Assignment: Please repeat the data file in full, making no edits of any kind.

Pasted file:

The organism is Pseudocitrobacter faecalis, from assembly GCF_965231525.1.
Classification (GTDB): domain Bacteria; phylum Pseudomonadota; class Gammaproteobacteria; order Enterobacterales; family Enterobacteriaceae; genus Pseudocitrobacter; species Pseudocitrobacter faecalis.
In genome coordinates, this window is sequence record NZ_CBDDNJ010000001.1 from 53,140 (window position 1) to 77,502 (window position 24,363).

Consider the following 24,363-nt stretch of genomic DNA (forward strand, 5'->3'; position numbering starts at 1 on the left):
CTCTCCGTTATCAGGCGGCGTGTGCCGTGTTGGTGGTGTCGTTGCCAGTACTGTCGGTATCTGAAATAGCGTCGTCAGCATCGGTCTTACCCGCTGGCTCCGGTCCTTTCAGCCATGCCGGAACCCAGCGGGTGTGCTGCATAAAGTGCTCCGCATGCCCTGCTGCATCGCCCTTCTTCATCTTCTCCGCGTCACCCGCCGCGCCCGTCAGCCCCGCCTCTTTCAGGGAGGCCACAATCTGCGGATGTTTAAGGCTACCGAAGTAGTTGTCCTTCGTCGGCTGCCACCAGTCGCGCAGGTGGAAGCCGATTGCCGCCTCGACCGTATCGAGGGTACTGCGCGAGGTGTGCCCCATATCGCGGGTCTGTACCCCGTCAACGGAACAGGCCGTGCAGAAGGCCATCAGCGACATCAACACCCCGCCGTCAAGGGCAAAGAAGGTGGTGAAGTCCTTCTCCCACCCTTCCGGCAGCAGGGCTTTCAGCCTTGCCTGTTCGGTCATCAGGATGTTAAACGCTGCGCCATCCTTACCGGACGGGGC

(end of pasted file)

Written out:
The organism is Pseudocitrobacter faecalis, from assembly GCF_965231525.1.
Classification (GTDB): domain Bacteria; phylum Pseudomonadota; class Gammaproteobacteria; order Enterobacterales; family Enterobacteriaceae; genus Pseudocitrobacter; species Pseudocitrobacter faecalis.
In genome coordinates, this window is sequence record NZ_CBDDNJ010000001.1 from 53,140 (window position 1) to 77,502 (window position 24,363).

Consider the following 24,363-nt stretch of genomic DNA (forward strand, 5'->3'; position numbering starts at 1 on the left):
CTCTCCGTTATCAGGCGGCGTGTGCCGTGTTGGTGGTGTCGTTGCCAGTACTGTCGGTATCTGAAATAGCGTCGTCAGCATCGGTCTTACCCGCTGGCTCCGGTCCTTTCAGCCATGCCGGAACCCAGCGGGTGTGCTGCATAAAGTGCTCCGCATGCCCTGCTGCATCGCCCTTCTTCATCTTCTCCGCGTCACCCGCCGCGCCCGTCAGCCCCGCCTCTTTCAGGGAGGCCACAATCTGCGGATGTTTAAGGCTACCGAAGTAGTTGTCCTTCGTCGGCTGCCACCAGTCGCGCAGGTGGAAGCCGATTGCCGCCTCGACCGTATCGAGGGTACTGCGCGAGGTGTGCCCCATATCGCGGGTCTGTACCCCGTCAACGGAACAGGCCGTGCAGAAGGCCATCAGCGACATCAACACCCCGCCGTCAAGGGCAAAGAAGGTGGTGAAGTCCTTCTCCCACCCTTCCGGCAGCAGGGCTTTCAGCCTTGCCTGTTCGGTCATCAGGATGTTAAACGCTGCGCCATCCTTACCGGACGGGGC